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Old 02-26-2019, 08:22 PM   #1
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2014 View 24V Waste System Preventive Maintenance

Recently drove our RV to Key Largo to rent a sailboat for 7 day cruise. The black water tank in the boat sprang a leak behind a permanent bulkhead that then seeped into the boat--ended the trip after 3 days. Praise be we had the RV!

As we drove home in our rig, it hit me that possibly the same plumbing disaster could happen in our motor home as it ages. (No duh, hey?)

So, as an RV ages, what seals, and valves, and connections, and hoses, etc. historically have failed and what is a good PREVENTIVE maintenance program to preclude this type of disaster...so our rig can age...gracefully. Any good videos or how to links? And where is the weakest link of the black (or gray) water system that is hidden behind a wall nobody can get to?
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Old 02-27-2019, 07:54 AM   #2
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Most motorhome black tanks, from the smallest to the biggest, are mounted so they are closest to the road surface. So, if you do get a leak, the ground is the lowest point - very unlike the bilge in your sailboat.

The other good news in most RVs, the toilet discharged drops directly into the tank. Not a lot of maintenance required there.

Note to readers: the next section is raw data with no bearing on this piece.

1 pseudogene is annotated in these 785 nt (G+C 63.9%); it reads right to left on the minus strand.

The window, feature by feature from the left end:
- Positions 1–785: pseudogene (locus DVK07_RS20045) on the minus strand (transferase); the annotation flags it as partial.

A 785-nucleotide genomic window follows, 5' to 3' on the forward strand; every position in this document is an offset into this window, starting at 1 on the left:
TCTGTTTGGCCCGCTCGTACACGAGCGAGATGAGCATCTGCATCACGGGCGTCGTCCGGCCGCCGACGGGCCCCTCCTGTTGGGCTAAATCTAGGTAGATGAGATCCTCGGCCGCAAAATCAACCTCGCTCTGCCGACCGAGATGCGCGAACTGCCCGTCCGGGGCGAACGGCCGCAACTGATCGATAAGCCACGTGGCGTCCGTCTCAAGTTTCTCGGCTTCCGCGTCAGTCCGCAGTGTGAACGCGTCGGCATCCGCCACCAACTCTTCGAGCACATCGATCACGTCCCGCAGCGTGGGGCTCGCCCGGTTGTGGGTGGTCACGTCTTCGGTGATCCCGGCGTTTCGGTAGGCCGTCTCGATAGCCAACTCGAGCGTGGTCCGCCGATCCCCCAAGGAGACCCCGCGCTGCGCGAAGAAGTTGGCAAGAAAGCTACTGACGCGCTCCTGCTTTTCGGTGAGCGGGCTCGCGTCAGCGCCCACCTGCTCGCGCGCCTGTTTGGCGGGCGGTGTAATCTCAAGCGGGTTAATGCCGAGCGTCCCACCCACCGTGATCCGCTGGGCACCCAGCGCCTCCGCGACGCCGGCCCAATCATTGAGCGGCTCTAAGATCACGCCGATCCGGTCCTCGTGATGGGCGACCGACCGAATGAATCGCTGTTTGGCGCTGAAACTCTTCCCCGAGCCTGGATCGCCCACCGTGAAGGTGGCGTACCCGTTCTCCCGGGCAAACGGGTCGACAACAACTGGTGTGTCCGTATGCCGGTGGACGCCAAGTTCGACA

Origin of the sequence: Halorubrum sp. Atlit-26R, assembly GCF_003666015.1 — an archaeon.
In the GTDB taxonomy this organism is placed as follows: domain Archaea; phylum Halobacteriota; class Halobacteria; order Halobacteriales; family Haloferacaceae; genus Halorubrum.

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Old 03-02-2019, 02:59 PM   #3
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Well OK but what about the seal between the toilet and the tank...how often does that need replacement and how?

The gray tank on the 24V has a pump that pushes or sucks the effluent out...where does that line run, what is it made of, how long does it last, how is it connected to the gray tank and the dump lines?
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Old 03-02-2019, 08:32 PM   #4
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Anything is possible......but unlikely in an RV.

Absent damage, the most likely falure point is the blade valve which can leak. The "head" fits to the top of the tank and the way it is fitted and designed it will not leak unless the tank is full to overflowing the joint. Don't worry about the grey water hose. Will outlast the RV.

On a View the head and sinks drain to the black tank. Shower to the grey tank.

The grey tank pump empties the tank by pushing waste water via a hose forward and over the rear axle to the 4" main drain midship so the grey waste can flush the sewer drain pipe.